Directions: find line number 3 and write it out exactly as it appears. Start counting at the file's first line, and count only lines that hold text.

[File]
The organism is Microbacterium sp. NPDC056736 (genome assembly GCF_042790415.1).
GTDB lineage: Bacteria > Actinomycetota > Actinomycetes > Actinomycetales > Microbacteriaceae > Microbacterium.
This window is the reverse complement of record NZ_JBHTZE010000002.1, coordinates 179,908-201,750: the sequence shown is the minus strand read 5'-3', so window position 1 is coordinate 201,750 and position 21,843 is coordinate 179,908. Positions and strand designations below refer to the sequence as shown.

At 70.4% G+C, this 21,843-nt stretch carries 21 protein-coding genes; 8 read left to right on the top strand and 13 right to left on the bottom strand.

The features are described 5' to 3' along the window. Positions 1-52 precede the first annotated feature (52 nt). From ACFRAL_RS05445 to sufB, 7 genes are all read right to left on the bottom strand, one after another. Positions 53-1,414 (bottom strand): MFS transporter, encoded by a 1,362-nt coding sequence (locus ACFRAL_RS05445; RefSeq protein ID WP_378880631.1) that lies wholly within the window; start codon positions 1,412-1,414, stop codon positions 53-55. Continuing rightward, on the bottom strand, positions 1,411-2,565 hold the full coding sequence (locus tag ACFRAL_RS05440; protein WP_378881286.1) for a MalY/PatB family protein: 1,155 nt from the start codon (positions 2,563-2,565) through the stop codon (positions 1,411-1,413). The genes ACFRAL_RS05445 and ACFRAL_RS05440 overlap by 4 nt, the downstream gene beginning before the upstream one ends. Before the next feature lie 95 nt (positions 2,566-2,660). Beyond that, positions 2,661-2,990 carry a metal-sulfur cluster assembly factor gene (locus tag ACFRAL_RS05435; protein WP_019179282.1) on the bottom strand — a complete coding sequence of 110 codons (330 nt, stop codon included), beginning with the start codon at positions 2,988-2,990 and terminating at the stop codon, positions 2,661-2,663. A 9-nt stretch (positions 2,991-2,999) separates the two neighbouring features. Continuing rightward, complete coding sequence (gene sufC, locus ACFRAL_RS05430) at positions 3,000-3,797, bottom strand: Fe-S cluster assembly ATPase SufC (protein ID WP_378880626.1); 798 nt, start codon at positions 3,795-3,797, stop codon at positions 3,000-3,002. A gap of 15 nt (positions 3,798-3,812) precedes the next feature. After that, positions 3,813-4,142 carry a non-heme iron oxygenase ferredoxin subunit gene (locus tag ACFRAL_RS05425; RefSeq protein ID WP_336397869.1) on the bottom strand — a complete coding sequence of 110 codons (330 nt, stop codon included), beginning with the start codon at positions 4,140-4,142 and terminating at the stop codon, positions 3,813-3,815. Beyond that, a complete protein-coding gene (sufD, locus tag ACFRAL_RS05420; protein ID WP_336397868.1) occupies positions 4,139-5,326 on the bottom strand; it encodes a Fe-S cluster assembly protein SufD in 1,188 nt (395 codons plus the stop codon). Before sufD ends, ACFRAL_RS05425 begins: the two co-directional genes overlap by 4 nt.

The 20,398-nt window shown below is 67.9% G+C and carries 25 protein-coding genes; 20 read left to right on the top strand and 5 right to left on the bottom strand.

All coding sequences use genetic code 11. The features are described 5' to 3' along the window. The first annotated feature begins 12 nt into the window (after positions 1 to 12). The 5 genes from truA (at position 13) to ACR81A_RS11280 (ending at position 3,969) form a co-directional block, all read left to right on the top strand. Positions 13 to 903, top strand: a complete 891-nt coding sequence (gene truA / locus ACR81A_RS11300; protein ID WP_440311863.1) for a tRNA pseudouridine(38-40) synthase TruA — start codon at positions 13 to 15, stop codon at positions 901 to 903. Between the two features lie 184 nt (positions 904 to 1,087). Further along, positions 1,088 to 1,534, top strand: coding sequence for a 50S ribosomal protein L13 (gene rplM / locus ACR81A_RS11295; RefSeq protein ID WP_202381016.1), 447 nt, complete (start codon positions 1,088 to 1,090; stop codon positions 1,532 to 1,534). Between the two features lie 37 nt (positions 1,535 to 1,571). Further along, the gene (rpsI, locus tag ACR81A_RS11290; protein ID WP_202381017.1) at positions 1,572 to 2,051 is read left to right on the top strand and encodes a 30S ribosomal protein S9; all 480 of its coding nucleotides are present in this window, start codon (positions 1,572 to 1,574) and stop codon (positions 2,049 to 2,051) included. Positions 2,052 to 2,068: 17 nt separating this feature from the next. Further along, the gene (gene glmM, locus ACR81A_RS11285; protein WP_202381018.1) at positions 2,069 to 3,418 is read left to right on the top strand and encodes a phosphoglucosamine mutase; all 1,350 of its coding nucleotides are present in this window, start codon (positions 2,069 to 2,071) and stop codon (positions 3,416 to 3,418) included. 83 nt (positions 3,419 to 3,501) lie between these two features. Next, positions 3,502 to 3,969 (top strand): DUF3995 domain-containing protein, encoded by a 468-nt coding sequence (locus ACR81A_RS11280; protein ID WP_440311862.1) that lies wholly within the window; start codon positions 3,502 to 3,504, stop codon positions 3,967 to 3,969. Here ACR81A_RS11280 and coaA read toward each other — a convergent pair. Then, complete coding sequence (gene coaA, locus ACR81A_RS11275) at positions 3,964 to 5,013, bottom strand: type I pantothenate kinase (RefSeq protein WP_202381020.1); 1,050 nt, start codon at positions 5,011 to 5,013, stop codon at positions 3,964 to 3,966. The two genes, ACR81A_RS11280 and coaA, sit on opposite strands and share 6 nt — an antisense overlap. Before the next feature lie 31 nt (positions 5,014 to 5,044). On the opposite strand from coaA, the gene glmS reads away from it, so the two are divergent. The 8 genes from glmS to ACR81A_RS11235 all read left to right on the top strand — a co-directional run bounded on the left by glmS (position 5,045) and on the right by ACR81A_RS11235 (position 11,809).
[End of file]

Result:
This window is the reverse complement of record NZ_JBHTZE010000002.1, coordinates 179,908-201,750: the sequence shown is the minus strand read 5'-3', so window position 1 is coordinate 201,750 and position 21,843 is coordinate 179,908. Positions and strand designations below refer to the sequence as shown.